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We just found out that we need visas for Taiwan. We probably should have thought about that before, but every problem is an opportunity. If we can't take care of this while we're in LA then we'll take a side trip to the Philippines or something so that we're not there for more than 30 days.

The power cord on my laptop broke the other day. I searched around Panama trying to find a replacement, but there wasn't one in sight. Right now we have a system where Todd charges batteries with his laptop and swaps them out with my dying ones. It's kind of like buddy breathing.

It seemed like we had so much time here, but all of a sudden we're leaving in two weeks. I can't believe how fast the trip has been going so far. We're just starting to feel like we're settling in. We have our routines that we go through, all of the friendly people we've gotten to know at all the places we frequent, and we even know our way around the city.

The First Time Traveler's Guide to East Asia

On SEBASTIAN MARSHALL

Making your first trip to East or Southeast Asia? Wondering where to go?

Okay, I've spent significant time in Japan, South Korea, Taiwan, Hong Kong, China, Vietnam, Cambodia, Thailand, Malaysia, and Singapore. I can weigh in on those places for you. I haven't been to Macau, Laos, Burma, the Philippines, North Korea, or Indonesia yet - of them, I've heard great things about the Philippines and Indonesia in particular, but I can't comment.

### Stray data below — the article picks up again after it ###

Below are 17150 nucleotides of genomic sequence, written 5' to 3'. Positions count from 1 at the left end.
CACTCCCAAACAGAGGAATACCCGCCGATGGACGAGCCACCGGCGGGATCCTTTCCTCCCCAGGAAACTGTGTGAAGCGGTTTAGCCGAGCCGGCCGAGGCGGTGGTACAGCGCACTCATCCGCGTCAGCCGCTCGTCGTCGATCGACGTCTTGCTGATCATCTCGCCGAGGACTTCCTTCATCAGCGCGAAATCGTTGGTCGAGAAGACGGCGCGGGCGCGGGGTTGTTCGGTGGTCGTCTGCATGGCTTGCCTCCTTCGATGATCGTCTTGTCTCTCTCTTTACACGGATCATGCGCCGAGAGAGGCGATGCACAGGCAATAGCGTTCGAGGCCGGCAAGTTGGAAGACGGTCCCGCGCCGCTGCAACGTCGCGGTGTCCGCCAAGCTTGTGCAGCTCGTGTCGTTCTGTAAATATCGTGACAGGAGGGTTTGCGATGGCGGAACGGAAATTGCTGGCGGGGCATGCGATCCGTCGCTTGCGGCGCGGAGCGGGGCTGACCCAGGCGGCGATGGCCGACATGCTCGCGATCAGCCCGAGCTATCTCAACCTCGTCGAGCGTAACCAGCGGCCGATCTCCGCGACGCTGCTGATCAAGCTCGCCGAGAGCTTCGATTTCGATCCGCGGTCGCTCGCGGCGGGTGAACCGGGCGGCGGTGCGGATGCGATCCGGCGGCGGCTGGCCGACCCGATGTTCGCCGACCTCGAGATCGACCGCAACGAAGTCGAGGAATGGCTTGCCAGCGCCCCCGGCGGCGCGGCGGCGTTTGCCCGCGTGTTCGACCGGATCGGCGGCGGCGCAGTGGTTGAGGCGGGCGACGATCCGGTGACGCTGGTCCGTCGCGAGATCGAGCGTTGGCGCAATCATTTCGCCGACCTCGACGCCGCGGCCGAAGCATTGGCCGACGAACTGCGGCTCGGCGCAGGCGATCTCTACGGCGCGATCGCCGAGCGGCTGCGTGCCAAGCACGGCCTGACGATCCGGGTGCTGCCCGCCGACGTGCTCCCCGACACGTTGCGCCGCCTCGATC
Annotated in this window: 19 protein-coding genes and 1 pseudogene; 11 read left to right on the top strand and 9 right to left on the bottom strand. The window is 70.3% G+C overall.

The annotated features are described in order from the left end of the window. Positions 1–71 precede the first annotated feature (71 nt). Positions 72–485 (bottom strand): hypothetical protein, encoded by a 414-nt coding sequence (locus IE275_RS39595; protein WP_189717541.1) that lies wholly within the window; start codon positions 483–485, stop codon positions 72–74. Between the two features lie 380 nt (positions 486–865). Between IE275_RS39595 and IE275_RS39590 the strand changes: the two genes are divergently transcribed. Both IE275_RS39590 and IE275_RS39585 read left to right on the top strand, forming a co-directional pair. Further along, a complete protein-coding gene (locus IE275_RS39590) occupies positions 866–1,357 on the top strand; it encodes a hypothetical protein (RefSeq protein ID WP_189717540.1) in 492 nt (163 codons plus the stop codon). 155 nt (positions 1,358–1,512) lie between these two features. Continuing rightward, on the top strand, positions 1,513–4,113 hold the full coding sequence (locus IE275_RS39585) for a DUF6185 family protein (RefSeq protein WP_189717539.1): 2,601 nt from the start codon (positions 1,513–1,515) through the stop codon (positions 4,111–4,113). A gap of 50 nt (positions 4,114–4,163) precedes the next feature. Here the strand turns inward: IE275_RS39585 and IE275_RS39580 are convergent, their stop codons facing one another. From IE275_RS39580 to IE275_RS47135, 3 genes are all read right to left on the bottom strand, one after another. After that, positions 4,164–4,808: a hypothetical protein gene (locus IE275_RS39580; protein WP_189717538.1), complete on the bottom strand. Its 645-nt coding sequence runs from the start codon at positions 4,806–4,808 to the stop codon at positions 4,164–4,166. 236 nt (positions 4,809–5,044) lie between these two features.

So, some thoughts about every country -

Japan - Still the crown jewel of Asia, Japan has something for everyone. There's ancient and hyper-modern culture mixed all together. There's amazing technology, high levels of development, basically nonexistent crime, ridiculously high standards of quality and hygiene, and the people are friendly and polite. English isn't widely spoken, but the Japanese take being good hosts seriously and you'll be fine in any major city. You can find quite literally anything here - amazing camping and mountains and forests and oceans, or hyper-developed space-age districts in cities.

The downside of Japan - It's fucking expensive. Like, really really expensive. I hate spending money on eating and sleeping - every dollar I put into basic "staying alive" stuff is less money to be invested in commerce or philanthropy, or learning, or having unique experiences that are more interesting than... well, eating and sleeping. Yet, eating and sleeping is brutally expensive here. If you're not a veteran traveler and don't have friends here, you'll be hard pressed to spend less than $100/day in Japan. If you slum it hard, you can maybe get down to $50/day. Everything's ridiculously expensive, ranging from 400% to 2,000% higher than still-developing countries in Asia.

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